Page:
Not only do we have to point to a specific file and line number, we have to point to the right commit too. On GitHub's end, it's easy: we just replace nom in the URL with the appropriate commit number—we just need Rakudo to tell us what that number is.

The two dynamic variables $*VM and $*PERL contain some juicy information. By introspecting them, we can locate some useful info and what looks like commit prefix parts in version numbers:

say $*VM.^methods;
# (BUILD platform-library-name Str gist config prefix precomp-ext
# precomp-target precomp-dir name auth version signature desc)

say $*VM.version;
# v2016.06

say $*PERL.^methods;
# (BUILD VMnames DISTROnames KERNELnames Str gist compiler name auth version
# signature desc)

say $*PERL.compiler.^methods;
# (BUILD build-date Str gist id release codename name auth version
# signature desc)

say $*PERL.compiler.version;
# v2016.06.10.g.7.cff.429

Rakudo is a compiler and so we're interested in the value of $*PERL.compiler.version. It contains the major release version, followed by g, followed by the commit prefix of this particular build. The prefix is split up on number-letter boundaries, so we'll need to join up all the bits and split on g. But, take a look at $*VM.version, which is the version of the virtual machine we're running the code on. There aren't any gs and commits in it and for a good reason: it's a tagged major release, and the name of the tag is the version. The same will occur for Rakudo on release builds, like the ones shipped with Rakudo Star. So we'll need to check for such edge cases and this is the code:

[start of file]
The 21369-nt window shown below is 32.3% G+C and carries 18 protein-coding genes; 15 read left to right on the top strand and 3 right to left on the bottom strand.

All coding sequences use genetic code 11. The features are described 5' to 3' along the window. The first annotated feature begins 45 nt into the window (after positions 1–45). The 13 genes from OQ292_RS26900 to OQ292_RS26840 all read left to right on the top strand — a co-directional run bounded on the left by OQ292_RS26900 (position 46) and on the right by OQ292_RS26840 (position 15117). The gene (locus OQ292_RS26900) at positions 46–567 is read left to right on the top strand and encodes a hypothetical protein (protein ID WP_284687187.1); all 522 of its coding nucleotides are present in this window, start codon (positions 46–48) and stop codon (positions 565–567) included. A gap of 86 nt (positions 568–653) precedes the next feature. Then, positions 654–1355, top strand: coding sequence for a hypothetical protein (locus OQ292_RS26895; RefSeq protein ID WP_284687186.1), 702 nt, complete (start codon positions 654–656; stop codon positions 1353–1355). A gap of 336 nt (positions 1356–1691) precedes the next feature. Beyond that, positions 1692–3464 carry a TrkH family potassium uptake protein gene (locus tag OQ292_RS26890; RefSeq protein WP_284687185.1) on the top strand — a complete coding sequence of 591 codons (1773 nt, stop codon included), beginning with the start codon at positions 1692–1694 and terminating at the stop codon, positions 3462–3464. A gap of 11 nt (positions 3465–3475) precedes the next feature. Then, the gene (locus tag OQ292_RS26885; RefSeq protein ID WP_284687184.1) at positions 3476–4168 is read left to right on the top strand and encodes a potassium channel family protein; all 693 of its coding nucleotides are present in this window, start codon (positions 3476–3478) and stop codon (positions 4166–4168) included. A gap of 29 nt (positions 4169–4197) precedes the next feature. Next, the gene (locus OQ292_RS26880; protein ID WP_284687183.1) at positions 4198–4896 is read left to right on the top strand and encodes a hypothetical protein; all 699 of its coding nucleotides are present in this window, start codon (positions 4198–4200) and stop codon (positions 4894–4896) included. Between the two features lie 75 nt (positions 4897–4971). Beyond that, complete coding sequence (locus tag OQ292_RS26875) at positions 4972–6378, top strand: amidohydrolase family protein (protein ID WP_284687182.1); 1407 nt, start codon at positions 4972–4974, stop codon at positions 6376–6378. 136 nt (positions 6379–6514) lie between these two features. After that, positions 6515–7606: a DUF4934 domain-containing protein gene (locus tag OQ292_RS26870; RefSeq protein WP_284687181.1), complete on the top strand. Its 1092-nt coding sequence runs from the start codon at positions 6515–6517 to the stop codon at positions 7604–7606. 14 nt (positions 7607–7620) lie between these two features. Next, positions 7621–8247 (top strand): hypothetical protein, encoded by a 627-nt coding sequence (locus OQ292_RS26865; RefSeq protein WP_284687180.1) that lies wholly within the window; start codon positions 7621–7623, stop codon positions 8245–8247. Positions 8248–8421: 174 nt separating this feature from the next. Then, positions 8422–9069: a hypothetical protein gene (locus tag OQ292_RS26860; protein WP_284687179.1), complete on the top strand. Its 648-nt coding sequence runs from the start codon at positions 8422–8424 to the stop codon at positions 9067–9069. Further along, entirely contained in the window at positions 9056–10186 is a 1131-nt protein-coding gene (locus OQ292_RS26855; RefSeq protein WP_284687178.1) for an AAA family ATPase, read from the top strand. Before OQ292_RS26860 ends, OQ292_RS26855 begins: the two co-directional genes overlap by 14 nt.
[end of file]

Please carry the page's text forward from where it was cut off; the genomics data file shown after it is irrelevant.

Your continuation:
my $where = .Str ~~ /g/
    ?? .parts.join.split("g")[*-1]
    !! .Str
given $*PERL.compiler.version;

given a $*PERL .compiler .version, if it contains letter g, join up version bits, split on g, and the last portion will be our commit prefix; if it doesn't contain letter g, then we're dealing with a release tag, so we'll take it as-is. All said and done, our code for locating source becomes this:

my $where = .Str ~~ /g/
    ?? .parts.join.split("g")[*-1]
    !! .Str
given $*PERL.compiler.version;

say [~] '',
        $where, '/', .<file>, '#L', .<line>
given real-location-for &say.line;


Hey! Awesome! We got a link that points to the correct commit and file! Let celebrations begin! Wait. What? You followed the link and noticed the line number is not quite right? What gives? Did we mess up our algorithm?

Crank Up The Insanity

If you take a look again at the script that generates the setting file, you'll notice it strips things: comments and special backend-specific chunks of code.